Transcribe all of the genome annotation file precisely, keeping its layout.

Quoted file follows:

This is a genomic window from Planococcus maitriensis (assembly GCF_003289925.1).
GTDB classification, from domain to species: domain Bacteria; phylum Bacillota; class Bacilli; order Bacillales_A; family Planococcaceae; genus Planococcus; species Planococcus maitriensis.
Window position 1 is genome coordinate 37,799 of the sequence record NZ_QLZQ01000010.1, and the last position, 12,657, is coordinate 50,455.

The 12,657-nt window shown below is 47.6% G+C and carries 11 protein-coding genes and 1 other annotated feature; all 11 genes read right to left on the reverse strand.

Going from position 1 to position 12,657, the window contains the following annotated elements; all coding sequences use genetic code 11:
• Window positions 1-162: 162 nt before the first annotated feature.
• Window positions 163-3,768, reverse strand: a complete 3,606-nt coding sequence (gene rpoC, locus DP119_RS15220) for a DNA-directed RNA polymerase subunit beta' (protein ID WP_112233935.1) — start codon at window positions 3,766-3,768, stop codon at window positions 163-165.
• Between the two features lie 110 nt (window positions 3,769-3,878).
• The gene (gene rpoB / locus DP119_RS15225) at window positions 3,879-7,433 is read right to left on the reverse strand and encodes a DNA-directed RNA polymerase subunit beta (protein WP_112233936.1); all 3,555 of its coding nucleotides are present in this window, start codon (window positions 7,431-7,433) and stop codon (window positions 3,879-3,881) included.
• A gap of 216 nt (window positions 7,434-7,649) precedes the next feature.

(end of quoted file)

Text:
This is a genomic window from Planococcus maitriensis (assembly GCF_003289925.1).
GTDB classification, from domain to species: domain Bacteria; phylum Bacillota; class Bacilli; order Bacillales_A; family Planococcaceae; genus Planococcus; species Planococcus maitriensis.
Window position 1 is genome coordinate 37,799 of the sequence record NZ_QLZQ01000010.1, and the last position, 12,657, is coordinate 50,455.

The 12,657-nt window shown below is 47.6% G+C and carries 11 protein-coding genes and 1 other annotated feature; all 11 genes read right to left on the reverse strand.

Going from position 1 to position 12,657, the window contains the following annotated elements; all coding sequences use genetic code 11:
• Window positions 1-162: 162 nt before the first annotated feature.
• Window positions 163-3,768, reverse strand: a complete 3,606-nt coding sequence (gene rpoC, locus DP119_RS15220) for a DNA-directed RNA polymerase subunit beta' (protein ID WP_112233935.1) — start codon at window positions 3,766-3,768, stop codon at window positions 163-165.
• Between the two features lie 110 nt (window positions 3,769-3,878).
• The gene (gene rpoB / locus DP119_RS15225) at window positions 3,879-7,433 is read right to left on the reverse strand and encodes a DNA-directed RNA polymerase subunit beta (protein WP_112233936.1); all 3,555 of its coding nucleotides are present in this window, start codon (window positions 7,431-7,433) and stop codon (window positions 3,879-3,881) included.
• A gap of 216 nt (window positions 7,434-7,649) precedes the next feature.